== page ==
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Posted on • Originally published at Medium

DeepCode's Top Findings #11: Synchronizing Strings

DeepCode offers an AI-based Static Program Analysis for Java, JavaScript and TypeScript, and Python. As you might know, DeepCode uses thousands of open source repos to train our engine. We asked the engine team to provide some stats on the findings. On the top suggestions from our engine, we want to introduce and give some background in this series of blog articles.

Language: Java
Defect: Do not use Strings for synchronization.
Diagnose: Do not use Strings for synchronization, this could lead to unwanted deadlocks and race-conditions. Strings with the same value might be represented as the same object in the JVM.

I found this one in the JDK 14 code. I copied parts of it out to this repo here to make things manageable. So, if you want to follow along, open that repo in It is a really nasty one, as it forces you to know some of the implementation details of the JVM to understand the problem. Here is the code of interest:

class WindowsPath implements Path {
    // normalized path
    private final String path;
        // cache the resolved path (except drive relative paths as the working
        // directory on removal media devices can change during the lifetime
        // of the VM)
        if (type != WindowsPathType.DRIVE_RELATIVE) {
            synchronized (path) {
                pathForWin32Calls = new WeakReference<String>(resolved);



Let us introduce the idea of synchronized() first. In a multi-threaded environment, we have the issue to ensure that access to variables is managed properly. Java provides synchronized as functions or blocks to manage concurrent access. Below is a simple example:

class ListOfNumbers {
    int number;

    void printListOfNumbers(final int n) {
        this.number = 0;
        for (int i = 1; i <= 10; i++) {
            try {
                // Simulate some substantial work
            } catch (final Exception e) {
            this.number += n;
            System.out.print(String.format("%d ",this.number));

class MyThread extends Thread {
    ListOfNumbers l;
    int flag;

    MyThread(final ListOfNumbers l, int flag) {
        this.l = l;
        this.flag = flag;

    public void run() {

class TestSynchronization1 {
    public static void main(final String args[]) {
        final ListOfNumbers obj = new ListOfNumbers();// only one object
        final MyThread t1 = new MyThread(obj, 1);
        final MyThread t2 = new MyThread(obj, 7);

Here we have a class ListOfNumbers, that stores an integer and prints a series of it by looping and adding it. Now, we have two threads that are working on one object instance of ListOfNumbers and it happens as you would expect it. We would like to see 1 2 3 4 5 6 7 8 9 10 7 14 21 28 35 42 49 56 63 70on the console, but we get 8 8 9 16 24 24 25 32 39 39 46 47 55 55 62 62 69 69 76 77, then 1 1 9 9 17 10 24 25 32 32 40 40 48 48 55 56 57 57 65 65, then...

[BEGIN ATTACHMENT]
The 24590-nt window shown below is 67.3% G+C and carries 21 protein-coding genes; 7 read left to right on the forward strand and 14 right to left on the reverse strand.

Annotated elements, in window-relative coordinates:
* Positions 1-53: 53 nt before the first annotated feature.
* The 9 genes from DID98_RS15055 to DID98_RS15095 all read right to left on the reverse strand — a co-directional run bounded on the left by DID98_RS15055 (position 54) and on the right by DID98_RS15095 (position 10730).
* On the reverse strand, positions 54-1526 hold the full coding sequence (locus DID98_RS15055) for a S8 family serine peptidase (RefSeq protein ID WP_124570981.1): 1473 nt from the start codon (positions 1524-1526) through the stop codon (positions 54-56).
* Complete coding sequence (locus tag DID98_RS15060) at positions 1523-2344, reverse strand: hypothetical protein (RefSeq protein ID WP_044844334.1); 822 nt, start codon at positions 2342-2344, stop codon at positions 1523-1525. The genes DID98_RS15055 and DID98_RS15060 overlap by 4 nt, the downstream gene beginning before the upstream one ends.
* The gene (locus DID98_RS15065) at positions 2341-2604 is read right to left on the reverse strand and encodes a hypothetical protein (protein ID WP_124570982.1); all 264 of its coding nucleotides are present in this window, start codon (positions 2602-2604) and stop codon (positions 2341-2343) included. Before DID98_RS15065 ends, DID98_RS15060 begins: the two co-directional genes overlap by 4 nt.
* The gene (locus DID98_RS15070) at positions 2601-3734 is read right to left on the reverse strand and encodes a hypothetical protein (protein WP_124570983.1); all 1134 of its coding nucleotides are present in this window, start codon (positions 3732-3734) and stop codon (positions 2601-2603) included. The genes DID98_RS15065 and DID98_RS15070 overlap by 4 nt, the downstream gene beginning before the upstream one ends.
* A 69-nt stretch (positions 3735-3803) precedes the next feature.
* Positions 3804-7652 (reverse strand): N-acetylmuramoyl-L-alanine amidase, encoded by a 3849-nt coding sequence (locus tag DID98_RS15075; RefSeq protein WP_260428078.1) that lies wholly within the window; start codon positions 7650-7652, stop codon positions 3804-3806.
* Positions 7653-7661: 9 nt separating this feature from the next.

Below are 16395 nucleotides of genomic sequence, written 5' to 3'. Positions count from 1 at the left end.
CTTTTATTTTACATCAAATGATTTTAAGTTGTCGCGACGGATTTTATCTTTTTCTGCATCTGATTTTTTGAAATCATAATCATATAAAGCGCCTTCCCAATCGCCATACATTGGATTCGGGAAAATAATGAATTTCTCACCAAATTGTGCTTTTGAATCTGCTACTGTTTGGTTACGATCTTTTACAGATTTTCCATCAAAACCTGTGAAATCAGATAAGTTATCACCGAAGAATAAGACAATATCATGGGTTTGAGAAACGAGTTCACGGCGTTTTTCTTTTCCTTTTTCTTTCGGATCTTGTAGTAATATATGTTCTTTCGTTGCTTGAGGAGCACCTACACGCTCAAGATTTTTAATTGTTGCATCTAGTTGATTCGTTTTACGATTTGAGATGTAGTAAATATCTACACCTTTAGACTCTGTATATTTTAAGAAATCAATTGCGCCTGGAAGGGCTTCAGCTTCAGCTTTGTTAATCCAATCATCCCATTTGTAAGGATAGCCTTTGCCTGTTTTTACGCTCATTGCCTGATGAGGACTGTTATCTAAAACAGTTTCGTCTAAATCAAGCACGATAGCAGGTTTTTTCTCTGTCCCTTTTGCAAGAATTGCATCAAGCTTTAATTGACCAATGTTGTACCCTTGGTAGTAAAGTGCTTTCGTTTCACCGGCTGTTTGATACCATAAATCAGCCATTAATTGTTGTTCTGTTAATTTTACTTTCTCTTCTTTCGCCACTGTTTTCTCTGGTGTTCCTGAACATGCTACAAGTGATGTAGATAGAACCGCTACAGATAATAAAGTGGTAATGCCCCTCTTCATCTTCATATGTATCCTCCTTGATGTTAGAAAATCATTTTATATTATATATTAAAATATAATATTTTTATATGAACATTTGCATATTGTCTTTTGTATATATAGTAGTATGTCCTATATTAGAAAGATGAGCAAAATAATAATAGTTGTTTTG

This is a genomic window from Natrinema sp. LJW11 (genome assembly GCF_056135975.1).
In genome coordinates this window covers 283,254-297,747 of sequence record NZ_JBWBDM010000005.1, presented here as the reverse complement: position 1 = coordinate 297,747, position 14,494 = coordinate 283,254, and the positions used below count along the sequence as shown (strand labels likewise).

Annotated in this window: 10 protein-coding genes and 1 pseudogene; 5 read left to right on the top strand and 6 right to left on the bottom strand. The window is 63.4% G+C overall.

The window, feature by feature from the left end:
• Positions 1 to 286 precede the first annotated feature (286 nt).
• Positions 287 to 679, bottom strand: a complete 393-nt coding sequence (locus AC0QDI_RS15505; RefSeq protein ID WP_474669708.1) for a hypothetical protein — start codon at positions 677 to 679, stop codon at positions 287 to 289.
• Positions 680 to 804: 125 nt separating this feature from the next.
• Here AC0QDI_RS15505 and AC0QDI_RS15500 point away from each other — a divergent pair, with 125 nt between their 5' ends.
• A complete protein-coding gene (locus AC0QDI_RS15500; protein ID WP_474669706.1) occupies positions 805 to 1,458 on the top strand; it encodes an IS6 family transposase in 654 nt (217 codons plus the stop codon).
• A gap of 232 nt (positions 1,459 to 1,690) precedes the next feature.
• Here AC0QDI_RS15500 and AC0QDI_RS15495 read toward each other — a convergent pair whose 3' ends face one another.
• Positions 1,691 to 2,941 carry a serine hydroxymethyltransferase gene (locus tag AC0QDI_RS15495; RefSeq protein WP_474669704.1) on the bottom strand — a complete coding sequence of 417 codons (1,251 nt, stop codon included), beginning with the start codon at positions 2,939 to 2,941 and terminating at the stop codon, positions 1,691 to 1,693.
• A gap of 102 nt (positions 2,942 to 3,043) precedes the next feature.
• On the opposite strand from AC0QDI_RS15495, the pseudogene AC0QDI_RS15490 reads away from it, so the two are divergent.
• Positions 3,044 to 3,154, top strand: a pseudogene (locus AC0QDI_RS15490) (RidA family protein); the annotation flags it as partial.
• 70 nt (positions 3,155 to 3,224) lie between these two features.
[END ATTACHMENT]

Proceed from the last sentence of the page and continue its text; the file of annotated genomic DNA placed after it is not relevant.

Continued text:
This teaches us two things: (1) Obviously, the two threads are overwriting each other as they are pointing to the same object. (2) The outcome is unpredictable as it depends on the sequence of how the threads are called.

With a simple change, we can sort the issue:

class MyThread extends Thread {
    public void run() {
        synchronized(l) {

With this, a thread asks for control over the instance before changing its state by calling the method. So far, so good.

Why not using synchronized() with strings?

In Java, Strings are immutable; they cannot be changed. If you overwrite an existing one, you will generate a new instance. There are several reasons why the language designers decided to do so, amongst them is that Strings are thread-safe (as they do not change, several threads can use them concurrently). But there is something that is called String Pool. Under the hood, the JVM optimizes the data usage. If the program asks for a string to be created and one with the same content already exists in the pool, the JVM returns the already existing instance instead of creating a new one.

Now, you get the larger issue of using a String in synchronized. You could end up locking your application because two strings have the same content (aka point to the same object) but within the code, they are different variables. Good luck debugging this one. By the way, see the DeepCode-provided explanation in this regard. Spot on I would say. In our example above, the path variable is a string and it is not guaranteed to be unique.

If you are using synchronized(), make sure to use an object that is not a string. One way for our example could be to use synchronized(this) as it would use an instance of a complex class.

This example also shows the difference between dynamic and static analysis. In the dynamic case, we would have to have the case of having two strings with the same content as a test case or by running the system, falling over it. In the static case, we test if the case is within all possible cases and ring the bell.

As you see from the text, DeepCode found this issue fixed in 57 projects, so it is not that uncommon. Have a look at your own code on

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